With the recent bushfires and floods, thoughts of how to protect a collection in the face of natural disasters came to mind for many people and organisations. This is a particularly difficult issue for all collections, particularly those small collections held by volunteers in regional and remote areas.
A disaster preparedness plan is an essential part of the documentation and processes for any collection. . . but where to start?
Be Prepared – Guidelines for small museums for writing a disaster preparedness plan contains invaluable information for smaller institutions on assessing and planning for disasters such as training needs, assessment considerations, safety and damage checklists and templates based on established disaster management plans. It’s available for download as a pdf from CAN, and is a very popular and useful resource.
In response to the recent Victorian bushfires, the AICCM has produced some excellent guides that you can download from the AICCM website, covering how to recover and salvage objects which have been damaged by fire.
Museums Australia (Victoria) have set up a bushfire response area on their site for organisations affected by the bushfires who need support, and those able to provide support.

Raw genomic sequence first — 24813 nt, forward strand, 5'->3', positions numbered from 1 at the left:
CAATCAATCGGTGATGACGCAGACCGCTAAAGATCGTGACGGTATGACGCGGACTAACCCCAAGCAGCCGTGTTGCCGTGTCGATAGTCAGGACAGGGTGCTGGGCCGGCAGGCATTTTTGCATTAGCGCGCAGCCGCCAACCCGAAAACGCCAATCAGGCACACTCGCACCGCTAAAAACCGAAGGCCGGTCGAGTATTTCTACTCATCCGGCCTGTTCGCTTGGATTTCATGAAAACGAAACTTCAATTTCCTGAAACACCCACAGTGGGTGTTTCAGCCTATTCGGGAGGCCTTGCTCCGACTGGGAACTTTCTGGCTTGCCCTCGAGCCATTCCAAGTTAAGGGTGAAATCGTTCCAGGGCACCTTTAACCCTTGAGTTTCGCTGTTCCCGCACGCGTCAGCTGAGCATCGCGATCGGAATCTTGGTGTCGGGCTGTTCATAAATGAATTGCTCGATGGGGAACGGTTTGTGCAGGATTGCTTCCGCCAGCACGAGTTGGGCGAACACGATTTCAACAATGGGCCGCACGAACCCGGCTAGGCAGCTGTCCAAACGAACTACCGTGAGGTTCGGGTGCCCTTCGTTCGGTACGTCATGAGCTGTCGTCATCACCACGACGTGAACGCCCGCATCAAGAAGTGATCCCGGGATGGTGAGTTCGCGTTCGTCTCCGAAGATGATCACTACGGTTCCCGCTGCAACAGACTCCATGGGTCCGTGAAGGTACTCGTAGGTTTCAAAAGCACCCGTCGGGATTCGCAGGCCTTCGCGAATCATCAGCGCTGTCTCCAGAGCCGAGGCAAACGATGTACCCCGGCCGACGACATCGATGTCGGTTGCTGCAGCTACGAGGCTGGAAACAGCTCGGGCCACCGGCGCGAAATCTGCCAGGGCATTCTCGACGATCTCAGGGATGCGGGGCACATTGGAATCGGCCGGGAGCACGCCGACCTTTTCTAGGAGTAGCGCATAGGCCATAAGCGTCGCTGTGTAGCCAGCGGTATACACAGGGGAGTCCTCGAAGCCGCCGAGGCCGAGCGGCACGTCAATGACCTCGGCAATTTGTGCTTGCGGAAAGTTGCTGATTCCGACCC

Museums Australia has been keeping people up to date with what’s going on in both Victoria and Queensland during this period in their e-Bulletin to members, and will announce a coordinated response shortly.
If you are looking for help, training and support to develop your own disaster preparedness plan, there are a few places you can try.
Museum and Gallery Services Queensland (M&GSQ) is running Collection Management and Preventive Conservation Skills Development Workshops in Longreach, Cunnamulla and Mt Isa this year. These two day workshops will include disaster planning as one of the main areas covered. Information and registration is available here.
For organisations in NSW, Museums and Galleries NSW (MGNSW) offers the Leg Ups Skill Development Grants, which could help you attend, or even host and run disaster preparedness training.
Wherever you are located, your State’s professional and service organisation are a good place to go for help.